When I saw the vein network of the Frangipani leaves today morning, I immediately had an idea as to what I may want to do. The crisp, prominent, compartmentalized veins, I thought, would lend themselves nicely for a stained glass-like effect on paper. The other vision that I had was of how the Frangipani leaves would portray our family. With these pictures in mind, I came back home and sketched five frangipani leaves in my art journal.
Read on to see more pictures and to know my concept behind the leaf-family vision and the art technique.
So, my vision was of a big Frangipani leaf spreading out a protective aura (of the guardian angel) over four smaller leaves that represent my family – my hubby, myself, Pari and my baby in the womb.
And the art technique was to create stain glass-like effect, which I did by outlining the leaf skeleton with three dimensional pearl acrylic colours and then filling the rectangular spaces with paint.
The pearl paint I used has a wonderful sheen, which doesn’t really show in these pictures, no matter – daylight or artificial light.
I wanted to do something subtle in the background, so created textured effect by stamping with wine cork. I applied pearl white paint on the surface of the wine cork and stamped around the leaves. Then, overlaid a few stamped circles with lavendar coloured dots to create the impression of flowers.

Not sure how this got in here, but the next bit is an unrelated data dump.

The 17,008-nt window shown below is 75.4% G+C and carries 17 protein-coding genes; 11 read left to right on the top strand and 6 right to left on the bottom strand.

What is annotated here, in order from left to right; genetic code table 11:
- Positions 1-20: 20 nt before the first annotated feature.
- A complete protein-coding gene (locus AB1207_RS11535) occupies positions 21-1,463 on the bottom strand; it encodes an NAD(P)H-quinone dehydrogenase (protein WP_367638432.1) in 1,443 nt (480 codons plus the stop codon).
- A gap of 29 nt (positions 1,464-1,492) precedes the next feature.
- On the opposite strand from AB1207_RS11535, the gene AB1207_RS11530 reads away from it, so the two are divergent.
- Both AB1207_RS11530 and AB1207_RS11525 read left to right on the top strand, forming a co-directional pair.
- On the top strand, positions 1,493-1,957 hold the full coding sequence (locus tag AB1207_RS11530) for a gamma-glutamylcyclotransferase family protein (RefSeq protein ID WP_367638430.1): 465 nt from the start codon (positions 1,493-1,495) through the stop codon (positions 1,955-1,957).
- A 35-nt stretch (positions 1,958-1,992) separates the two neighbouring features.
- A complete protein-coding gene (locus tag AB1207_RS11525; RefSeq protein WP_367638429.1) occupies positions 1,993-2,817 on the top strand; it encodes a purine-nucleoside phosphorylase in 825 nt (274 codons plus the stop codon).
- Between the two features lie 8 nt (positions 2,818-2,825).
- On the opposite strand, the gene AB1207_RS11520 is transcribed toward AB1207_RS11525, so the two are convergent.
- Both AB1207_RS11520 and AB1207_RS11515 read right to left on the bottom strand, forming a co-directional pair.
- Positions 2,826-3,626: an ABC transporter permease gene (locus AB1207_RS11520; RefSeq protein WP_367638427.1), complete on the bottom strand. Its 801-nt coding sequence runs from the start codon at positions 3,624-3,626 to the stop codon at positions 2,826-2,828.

And, now about the ‘White Fangipani’ (Plumeria obtusa) per se. According to the field guide – Trees of Delhi – it’s a small near-evergreen tree bearing clusters of fragrant flowers with narrow, pure-white petals and a deep-yellow throat in the centre. There are two main varieties (obtusa and sericifolia) and dozens of cultivars but as the botanical name suggests, all forms have rounded, blunt leaves which help to distinguish it from other frangipanis (Plumeria rubra – its leaves have pointy apex and flowers range from pink to deep crimson).
The genus Plumeria has literally hundreds of varied forms and hybrids making it difficult for Botanists to separate them into species. Some years ago, botanists believed there were nearly 50 species of Plumeria! In Delhi though, only two species are grown – Plumeria rubra and Plumeria obtusa. Of the two, rubra is more common here.
Both the species of Frangipani are also called ‘Champa’ or Temple Trees here in India.
I captured this and the above pics (except the top one) in natural light today morning, but the sheen has been washed away in this…
Here’s the painting in indoor light, which is closer to how the painting looks overall – with a pearl sheen.
If you missed my previous Leaf Art, check out here:
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Dear blog readers – It’s been exactly eight years now that I’ve been writing on this blog! Yes, eight long years and hundreds of articles. From art, creativity and learning; to food, health, gardening, travel, sustainable and mindful living, natural birth. In our un-schooling life, as we go on introspecting, questioning and evolving, I’ve strived to share our stories and experiences with as much honesty, care and sincerity as possible.
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